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        Photos at the old Ferd and Rosa Busch farm near Berlin ND

(unless otherwise noted, all photos are from 2004 or 2005).
More farm photos

Wheat Harvest: "Amber Waves of Grain" as Vincent Busch harvests his ND wheat in 2004. Staple crops in recent years are wheat, soybeans and corn.

Busch Farm from southeast: This July 2005 view of the Busch farm is from the southeast, and would have been the approximate view the Berning's would have had of the farm from less than a mile to the ESE. The field in foreground is soybeans.

The Granary: This July 2005 photo shows the only original building left on the Busch farmstead, the granary, built the first summer of 1905. This view is looking north, from the present barn. From 1905-15, the original barn would have been just behind and to the right of this granary, blocking the view of the two small trees in the background. The farm house would have been to the left about 200 feet.

The Farmyard: This 2005 view is to the northwest. The pine tree in the center was planted in 1947 just north of the original farmhouse, very near the windcharger, which was an early source of electricity for the house. It was one of several pine trees planted at the same time, and the only one to survive.

Reunion: A group of family gathered July 9-10 2005 for a small reunion at the farm, and in the evening of a hot day engaged in a traditional family sing-a-long in the shade of a black walnut and an apple tree. Playing accordion is Gerald Stangl, a Berning family descendant from Sinsinawa WI.

The present home: Vincent and Edithe, brother and sister, live in this home, built in 1992, just feet from the site of the original house in which they were born in 1925 and 1920 respectively.

Vincent and Edithe and Friends: These photos, taken by Vince and Edithe respectively in 2002, show them at home. Birds, cats, and the very ailing (in 2005) farm dog, Sam, are important parts of their farm home environment.

Weather, July, 2002 photo by Vincent looking southwest towards Berlin. His words: "The cloud taken from south porch shortly before severe hail and tornadic winds destroyed crops and broke windows in Berlin area. Damage area was four miles wide, 10 miles long. Elevator bins bent on roof of big Berlin Elevator. Three trailer houses ruined, one car $9000 damage. Machine sheds were ruined. Houses moved. Three tornadoes were reported seen in middle of it, etc." Later Vince described cattle being caught in this immense hail storm, unable to get to any shelter. They suffered major crop damage.

Letters to the farm in 1905 more than once inquired about the wind. They had heard North Dakota was a windy place. In 2005, 25 miles or so west of the farm, a wind energy company has a display with a map of the United States. The windiest state in the U.S.? North Dakota.

Wind Energy farm between Edgeley and Kulm ND. There are over 50 functioning wind towers at this time.

Vincent (at left) and Edithe with visitors Mary and Bob in the farm garden in August 2005. This one acre plot has been used as a garden for the entire history of the farm. The odd looking tree in the background? It survived, barely, an encounter with what probably was a small tornado.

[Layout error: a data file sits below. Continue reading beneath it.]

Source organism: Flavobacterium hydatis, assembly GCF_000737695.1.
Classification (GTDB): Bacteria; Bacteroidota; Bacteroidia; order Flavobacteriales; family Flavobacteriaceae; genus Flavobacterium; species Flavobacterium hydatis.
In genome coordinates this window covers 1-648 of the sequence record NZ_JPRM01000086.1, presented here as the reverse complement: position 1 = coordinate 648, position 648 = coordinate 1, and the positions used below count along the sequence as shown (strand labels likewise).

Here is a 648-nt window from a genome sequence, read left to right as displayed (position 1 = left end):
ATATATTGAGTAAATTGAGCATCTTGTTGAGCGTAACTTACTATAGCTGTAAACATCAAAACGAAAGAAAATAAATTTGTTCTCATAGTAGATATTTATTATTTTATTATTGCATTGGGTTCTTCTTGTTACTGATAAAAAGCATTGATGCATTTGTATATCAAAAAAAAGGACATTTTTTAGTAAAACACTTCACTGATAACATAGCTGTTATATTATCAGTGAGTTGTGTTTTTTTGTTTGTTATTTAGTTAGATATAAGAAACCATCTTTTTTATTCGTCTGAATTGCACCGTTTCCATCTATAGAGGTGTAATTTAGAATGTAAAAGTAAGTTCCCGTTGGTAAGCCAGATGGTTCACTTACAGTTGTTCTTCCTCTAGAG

Looking east across the now unused pasture. The 61 acre pasture has never been plowed - virgin soil. The natural hay is highly desirable for livestock. The trees in the background were planted by a WPA crew in about 1934. Fred Busch had hoped for a ten acre shelterbelt, but relatively few of the trees survived.

A 2005 photo of the now unused barn not long after sunrise. The trees past the barn are at the old Berning place.

The lane to the barn, long used by thousands upon thousands of cattle going to be milked or for shelter. Busch's ceased raising cattle in the bad winter of 1996-97, the seeming never ending blizzards turned out to be too much.

The haymow of the barn. The roof of this barn blew off in 1949, and the beams you see in the photo were hand-built, one at a time, with 1x4 pine wood, mostly by Vincent, Fred Busch, and Henry Bernard. Haymows had their utility. They were also places for adventures! And this one, like others, may have occasionally been a dance floor! Fred Busch was a fiddler.

Perhaps 45 miles southwest of the farm, 15 miles south of the wind energy farm, is Whitestone Hill Monument. Here in September, 1863 occurred the greatest massacre of Indians in American history - 150 - 300 Indian men, women and children preparing buffalo for winter food. The monument is to the 20 soldiers who died; much later, a boulder was placed to honor the Indians who had died. Family members Dave Stangl, his mother Lucina Stangl, her sister Marion Placke, and others, are shown walking to the monument July 9, 2005. Google Whitestone Hill for more information.

From the buffalo to the buffalo: Photo of the south end of some buffalo going north, by Vincent Busch August 7, 2005, just west of the Busch home. Vince: "About three o'clock on Sunday a herd of about 30 buffalo entered my soybean field. Two fighting bulls knocked down thirty feet of Shockman's fence. The whole herd escaped. The buffalo don't drive worth a darn. It took till 8:00 to get them out of my field and back in the fence. The two bulls had a real go at each other in my pasture. I was within 50 feet of them."

Edithe's flowers, July, 2005

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